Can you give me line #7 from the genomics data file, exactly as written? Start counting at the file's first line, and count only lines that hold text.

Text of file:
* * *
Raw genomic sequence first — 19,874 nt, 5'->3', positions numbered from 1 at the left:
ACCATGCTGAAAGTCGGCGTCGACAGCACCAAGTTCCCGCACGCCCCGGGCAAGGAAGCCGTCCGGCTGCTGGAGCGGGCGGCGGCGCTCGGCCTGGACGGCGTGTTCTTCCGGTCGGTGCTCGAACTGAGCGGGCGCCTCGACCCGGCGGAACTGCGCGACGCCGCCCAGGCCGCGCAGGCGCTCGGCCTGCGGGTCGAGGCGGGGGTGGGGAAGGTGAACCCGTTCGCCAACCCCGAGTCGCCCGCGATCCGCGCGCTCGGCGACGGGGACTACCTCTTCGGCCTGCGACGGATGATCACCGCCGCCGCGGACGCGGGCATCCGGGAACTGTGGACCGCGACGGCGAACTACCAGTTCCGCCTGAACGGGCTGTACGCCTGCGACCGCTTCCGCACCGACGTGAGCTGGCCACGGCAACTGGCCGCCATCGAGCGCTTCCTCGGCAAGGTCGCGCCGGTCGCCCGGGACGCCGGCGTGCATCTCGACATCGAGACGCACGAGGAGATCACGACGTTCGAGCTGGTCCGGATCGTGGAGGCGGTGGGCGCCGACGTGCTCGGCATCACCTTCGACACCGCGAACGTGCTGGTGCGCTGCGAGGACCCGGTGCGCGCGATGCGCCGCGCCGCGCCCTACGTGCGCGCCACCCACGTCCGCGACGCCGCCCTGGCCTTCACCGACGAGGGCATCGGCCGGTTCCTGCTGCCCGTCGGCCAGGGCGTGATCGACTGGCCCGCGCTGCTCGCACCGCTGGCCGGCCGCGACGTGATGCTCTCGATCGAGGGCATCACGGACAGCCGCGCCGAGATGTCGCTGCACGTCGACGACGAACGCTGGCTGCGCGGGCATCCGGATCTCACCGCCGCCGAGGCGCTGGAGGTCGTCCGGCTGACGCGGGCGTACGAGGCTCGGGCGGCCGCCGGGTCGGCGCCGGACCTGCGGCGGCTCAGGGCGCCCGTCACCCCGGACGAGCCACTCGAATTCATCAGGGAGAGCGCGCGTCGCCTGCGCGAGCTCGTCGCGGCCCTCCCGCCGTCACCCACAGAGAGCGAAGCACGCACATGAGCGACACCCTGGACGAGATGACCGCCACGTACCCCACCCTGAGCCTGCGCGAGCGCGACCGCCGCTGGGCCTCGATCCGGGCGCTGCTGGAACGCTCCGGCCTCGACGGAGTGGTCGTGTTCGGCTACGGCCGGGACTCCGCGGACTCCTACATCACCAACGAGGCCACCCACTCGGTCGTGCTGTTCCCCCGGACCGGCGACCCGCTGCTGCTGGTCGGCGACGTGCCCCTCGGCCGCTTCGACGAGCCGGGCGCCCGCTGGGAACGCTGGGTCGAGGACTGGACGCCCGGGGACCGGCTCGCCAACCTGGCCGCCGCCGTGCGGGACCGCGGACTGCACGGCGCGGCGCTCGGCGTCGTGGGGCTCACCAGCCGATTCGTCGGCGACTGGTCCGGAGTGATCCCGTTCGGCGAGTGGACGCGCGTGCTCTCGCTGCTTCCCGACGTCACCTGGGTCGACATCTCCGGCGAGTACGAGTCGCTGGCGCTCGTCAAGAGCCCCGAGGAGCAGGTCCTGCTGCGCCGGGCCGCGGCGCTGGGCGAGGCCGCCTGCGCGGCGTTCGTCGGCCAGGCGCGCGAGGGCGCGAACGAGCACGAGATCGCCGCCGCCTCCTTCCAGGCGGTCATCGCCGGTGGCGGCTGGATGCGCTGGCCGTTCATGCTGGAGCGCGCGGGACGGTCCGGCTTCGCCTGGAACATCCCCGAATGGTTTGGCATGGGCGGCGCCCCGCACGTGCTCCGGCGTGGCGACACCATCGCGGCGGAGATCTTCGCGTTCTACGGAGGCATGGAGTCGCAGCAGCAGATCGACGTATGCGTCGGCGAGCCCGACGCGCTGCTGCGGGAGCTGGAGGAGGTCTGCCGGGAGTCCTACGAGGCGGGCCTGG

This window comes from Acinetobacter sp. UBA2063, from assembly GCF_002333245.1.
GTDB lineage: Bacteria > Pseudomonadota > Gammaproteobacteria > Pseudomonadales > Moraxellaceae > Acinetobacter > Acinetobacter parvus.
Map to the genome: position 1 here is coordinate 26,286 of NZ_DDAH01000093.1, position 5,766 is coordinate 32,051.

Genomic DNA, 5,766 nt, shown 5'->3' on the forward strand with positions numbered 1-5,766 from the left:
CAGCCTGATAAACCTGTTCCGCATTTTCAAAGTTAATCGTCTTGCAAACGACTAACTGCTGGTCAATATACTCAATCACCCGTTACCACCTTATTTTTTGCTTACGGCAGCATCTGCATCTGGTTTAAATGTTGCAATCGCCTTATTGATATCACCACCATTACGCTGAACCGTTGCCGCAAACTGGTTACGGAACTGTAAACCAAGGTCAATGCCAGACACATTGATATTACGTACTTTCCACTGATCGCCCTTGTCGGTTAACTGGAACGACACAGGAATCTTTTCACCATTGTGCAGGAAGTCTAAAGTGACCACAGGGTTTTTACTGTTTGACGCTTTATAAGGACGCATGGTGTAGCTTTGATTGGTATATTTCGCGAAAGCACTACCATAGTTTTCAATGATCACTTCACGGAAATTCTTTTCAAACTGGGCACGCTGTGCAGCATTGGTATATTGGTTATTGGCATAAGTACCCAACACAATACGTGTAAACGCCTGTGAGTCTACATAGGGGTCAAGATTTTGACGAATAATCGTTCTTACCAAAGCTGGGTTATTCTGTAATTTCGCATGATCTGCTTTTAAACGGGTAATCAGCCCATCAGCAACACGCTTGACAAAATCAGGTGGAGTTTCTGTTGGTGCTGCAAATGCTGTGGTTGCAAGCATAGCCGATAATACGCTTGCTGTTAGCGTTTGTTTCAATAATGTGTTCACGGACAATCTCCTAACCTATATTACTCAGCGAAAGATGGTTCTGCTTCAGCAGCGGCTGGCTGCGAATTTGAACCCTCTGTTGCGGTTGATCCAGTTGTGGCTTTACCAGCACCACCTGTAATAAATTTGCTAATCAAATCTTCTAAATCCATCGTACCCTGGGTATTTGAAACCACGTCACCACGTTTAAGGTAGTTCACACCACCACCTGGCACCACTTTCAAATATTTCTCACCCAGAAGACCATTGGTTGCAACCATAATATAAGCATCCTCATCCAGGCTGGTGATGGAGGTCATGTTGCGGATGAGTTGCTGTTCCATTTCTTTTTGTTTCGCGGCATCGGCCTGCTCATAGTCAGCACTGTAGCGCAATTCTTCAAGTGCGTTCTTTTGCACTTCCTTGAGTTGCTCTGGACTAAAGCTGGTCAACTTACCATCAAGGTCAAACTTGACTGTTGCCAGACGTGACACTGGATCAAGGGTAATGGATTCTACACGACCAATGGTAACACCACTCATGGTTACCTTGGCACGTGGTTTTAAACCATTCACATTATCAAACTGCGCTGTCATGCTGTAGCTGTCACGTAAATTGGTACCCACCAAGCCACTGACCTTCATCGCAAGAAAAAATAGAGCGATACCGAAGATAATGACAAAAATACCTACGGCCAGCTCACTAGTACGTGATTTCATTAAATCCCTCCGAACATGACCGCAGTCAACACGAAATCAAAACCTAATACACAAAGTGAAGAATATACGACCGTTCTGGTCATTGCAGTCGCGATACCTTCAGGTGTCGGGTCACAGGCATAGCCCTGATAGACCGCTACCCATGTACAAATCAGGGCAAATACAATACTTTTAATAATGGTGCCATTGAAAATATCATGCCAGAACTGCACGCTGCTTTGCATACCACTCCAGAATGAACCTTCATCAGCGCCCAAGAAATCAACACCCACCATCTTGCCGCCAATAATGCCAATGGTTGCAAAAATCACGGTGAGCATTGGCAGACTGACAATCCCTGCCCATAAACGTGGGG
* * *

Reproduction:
CAGCCTGATAAACCTGTTCCGCATTTTCAAAGTTAATCGTCTTGCAAACGACTAACTGCTGGTCAATATACTCAATCACCCGTTACCACCTTATTTTTTGCTTACGGCAGCATCTGCATCTGGTTTAAATGTTGCAATCGCCTTATTGATATCACCACCATTACGCTGAACCGTTGCCGCAAACTGGTTACGGAACTGTAAACCAAGGTCAATGCCAGACACATTGATATTACGTACTTTCCACTGATCGCCCTTGTCGGTTAACTGGAACGACACAGGAATCTTTTCACCATTGTGCAGGAAGTCTAAAGTGACCACAGGGTTTTTACTGTTTGACGCTTTATAAGGACGCATGGTGTAGCTTTGATTGGTATATTTCGCGAAAGCACTACCATAGTTTTCAATGATCACTTCACGGAAATTCTTTTCAAACTGGGCACGCTGTGCAGCATTGGTATATTGGTTATTGGCATAAGTACCCAACACAATACGTGTAAACGCCTGTGAGTCTACATAGGGGTCAAGATTTTGACGAATAATCGTTCTTACCAAAGCTGGGTTATTCTGTAATTTCGCATGATCTGCTTTTAAACGGGTAATCAGCCCATCAGCAACACGCTTGACAAAATCAGGTGGAGTTTCTGTTGGTGCTGCAAATGCTGTGGTTGCAAGCATAGCCGATAATACGCTTGCTGTTAGCGTTTGTTTCAATAATGTGTTCACGGACAATCTCCTAACCTATATTACTCAGCGAAAGATGGTTCTGCTTCAGCAGCGGCTGGCTGCGAATTTGAACCCTCTGTTGCGGTTGATCCAGTTGTGGCTTTACCAGCACCACCTGTAATAAATTTGCTAATCAAATCTTCTAAATCCATCGTACCCTGGGTATTTGAAACCACGTCACCACGTTTAAGGTAGTTCACACCACCACCTGGCACCACTTTCAAATATTTCTCACCCAGAAGACCATTGGTTGCAACCATAATATAAGCATCCTCATCCAGGCTGGTGATGGAGGTCATGTTGCGGATGAGTTGCTGTTCCATTTCTTTTTGTTTCGCGGCATCGGCCTGCTCATAGTCAGCACTGTAGCGCAATTCTTCAAGTGCGTTCTTTTGCACTTCCTTGAGTTGCTCTGGACTAAAGCTGGTCAACTTACCATCAAGGTCAAACTTGACTGTTGCCAGACGTGACACTGGATCAAGGGTAATGGATTCTACACGACCAATGGTAACACCACTCATGGTTACCTTGGCACGTGGTTTTAAACCATTCACATTATCAAACTGCGCTGTCATGCTGTAGCTGTCACGTAAATTGGTACCCACCAAGCCACTGACCTTCATCGCAAGAAAAAATAGAGCGATACCGAAGATAATGACAAAAATACCTACGGCCAGCTCACTAGTACGTGATTTCATTAAATCCCTCCGAACATGACCGCAGTCAACACGAAATCAAAACCTAATACACAAAGTGAAGAATATACGACCGTTCTGGTCATTGCAGTCGCGATACCTTCAGGTGTCGGGTCACAGGCATAGCCCTGATAGACCGCTACCCATGTACAAATCAGGGCAAATACAATACTTTTAATAATGGTGCCATTGAAAATATCATGCCAGAACTGCACGCTGCTTTGCATACCACTCCAGAATGAACCTTCATCAGCGCCCAAGAAATCAACACCCACCATCTTGCCGCCAATAATGCCAATGGTTGCAAAAATCACGGTGAGCATTGGCAGACTGACAATCCCTGCCCATAAACGTGGGG